Our faith does not say, “I trusted in him, and I was helped.” No:
she has all former mercy present before her eyes, and she sings, “I
am helped.” Nor does faith say, “My heart trusted in him, and I
shall be helped.” Perhaps the needed help has not yet arrived,
but she is so sure that it will come that she cries, “I am helped. Am
I as poor as I was before I prayed? No, I am not, for I have obtained
the blessing that I asked for. I appear to be as weak as I was before
I trusted him, but I am not, for the Lord is my strength; and, having
trusted in him, I am helped.” I wish we lived more in that
blessed present tense in which God dwells.
He fills his own eternal “now,”
And sees our ages pass.
Now, brethren, let all the past of God’s mercy come up to your
memory, and let that be a part of the “now”; and then just take,
as it were, a spring, and bound forward into the future — indeed, leap
right across life, as though it were a narrow rivulet, into heaven,
and put the eternal future into the present “now,” and sing as
our sweet poet does —
Lo! a “new song” is in my mouth,
To long-loved music set:
Glory to thee for all the grace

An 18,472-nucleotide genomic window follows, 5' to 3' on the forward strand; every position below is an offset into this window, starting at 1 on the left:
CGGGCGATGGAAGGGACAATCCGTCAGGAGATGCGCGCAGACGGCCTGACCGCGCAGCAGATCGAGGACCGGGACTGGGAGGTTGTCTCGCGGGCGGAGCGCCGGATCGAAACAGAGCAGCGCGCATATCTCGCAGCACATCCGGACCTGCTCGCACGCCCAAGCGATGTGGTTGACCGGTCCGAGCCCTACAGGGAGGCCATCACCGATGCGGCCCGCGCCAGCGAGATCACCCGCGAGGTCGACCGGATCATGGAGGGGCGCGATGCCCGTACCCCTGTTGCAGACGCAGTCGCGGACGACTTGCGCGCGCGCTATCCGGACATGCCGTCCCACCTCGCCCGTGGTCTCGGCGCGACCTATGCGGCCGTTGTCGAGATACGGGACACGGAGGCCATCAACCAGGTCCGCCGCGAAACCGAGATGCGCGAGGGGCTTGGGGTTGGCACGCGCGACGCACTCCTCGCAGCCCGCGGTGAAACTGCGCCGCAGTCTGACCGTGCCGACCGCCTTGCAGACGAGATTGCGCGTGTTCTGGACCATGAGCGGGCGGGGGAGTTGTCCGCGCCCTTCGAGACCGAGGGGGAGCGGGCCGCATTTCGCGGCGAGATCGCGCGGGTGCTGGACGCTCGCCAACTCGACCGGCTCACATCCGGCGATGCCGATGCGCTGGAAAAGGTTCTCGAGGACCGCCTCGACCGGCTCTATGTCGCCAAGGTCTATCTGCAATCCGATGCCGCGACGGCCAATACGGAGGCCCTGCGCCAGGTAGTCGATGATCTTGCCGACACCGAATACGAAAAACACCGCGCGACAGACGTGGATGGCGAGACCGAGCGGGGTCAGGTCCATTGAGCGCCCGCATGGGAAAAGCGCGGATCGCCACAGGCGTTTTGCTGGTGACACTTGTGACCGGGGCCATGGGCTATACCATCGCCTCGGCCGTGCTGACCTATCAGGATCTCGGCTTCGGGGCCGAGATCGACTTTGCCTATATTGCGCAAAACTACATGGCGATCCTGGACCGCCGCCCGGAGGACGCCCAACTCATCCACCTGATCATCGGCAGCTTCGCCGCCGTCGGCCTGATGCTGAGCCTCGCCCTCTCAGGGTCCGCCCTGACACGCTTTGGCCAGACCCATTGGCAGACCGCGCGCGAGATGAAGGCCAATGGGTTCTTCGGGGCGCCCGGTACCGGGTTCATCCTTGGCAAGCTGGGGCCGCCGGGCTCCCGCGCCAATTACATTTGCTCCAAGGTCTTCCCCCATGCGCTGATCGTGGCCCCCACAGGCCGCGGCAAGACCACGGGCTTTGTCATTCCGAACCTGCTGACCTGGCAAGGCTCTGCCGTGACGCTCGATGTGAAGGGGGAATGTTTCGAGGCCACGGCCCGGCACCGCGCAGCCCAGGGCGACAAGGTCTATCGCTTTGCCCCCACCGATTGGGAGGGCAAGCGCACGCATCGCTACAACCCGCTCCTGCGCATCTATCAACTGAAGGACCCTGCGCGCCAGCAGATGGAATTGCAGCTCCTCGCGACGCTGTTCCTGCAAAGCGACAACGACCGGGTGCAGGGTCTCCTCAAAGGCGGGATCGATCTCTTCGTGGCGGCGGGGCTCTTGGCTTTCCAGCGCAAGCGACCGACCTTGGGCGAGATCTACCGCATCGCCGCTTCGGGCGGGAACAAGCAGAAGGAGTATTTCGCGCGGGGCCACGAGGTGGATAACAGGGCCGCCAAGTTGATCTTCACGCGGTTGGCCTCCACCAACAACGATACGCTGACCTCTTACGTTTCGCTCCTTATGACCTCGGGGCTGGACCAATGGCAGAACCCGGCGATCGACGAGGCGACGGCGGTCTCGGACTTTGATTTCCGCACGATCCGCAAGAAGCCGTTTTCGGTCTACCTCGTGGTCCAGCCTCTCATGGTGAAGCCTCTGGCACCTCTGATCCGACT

I have not tasted yet.
“I am helped.” I have now the good I crave. By faith I believe it as a present possession. I am helped: I am helped. The past lives in my gratitude, the future lives in my confidence, and both equally meet in the present, and my soul is glad. “My heart trusted in him, and I am helped.”
19. You must notice, reverting again to the words of the text, that this confidence was, from first to last, confidence in God, and therefore it was honoured with a gracious result. “My heart trusted in him, and I am helped.” Many, many times we have been obliged to say, “My heart trusted in So-and-so, and I am deceived”; but here it is, “and I am helped.” Sometimes it happens: “My heart trusted in such a one, and I am disappointed, though not deceived. He would have helped me, but he could not.” But here it is, “My heart trusted in him, and I am helped.” All has happened according to promise; there has been no failure of faithfulness, no breach of covenant, no forgetfulness, no delay. I am helped sufficiently, punctually, continually, and so I always shall be helped until toiling and travelling days are over. Glory be to God for this.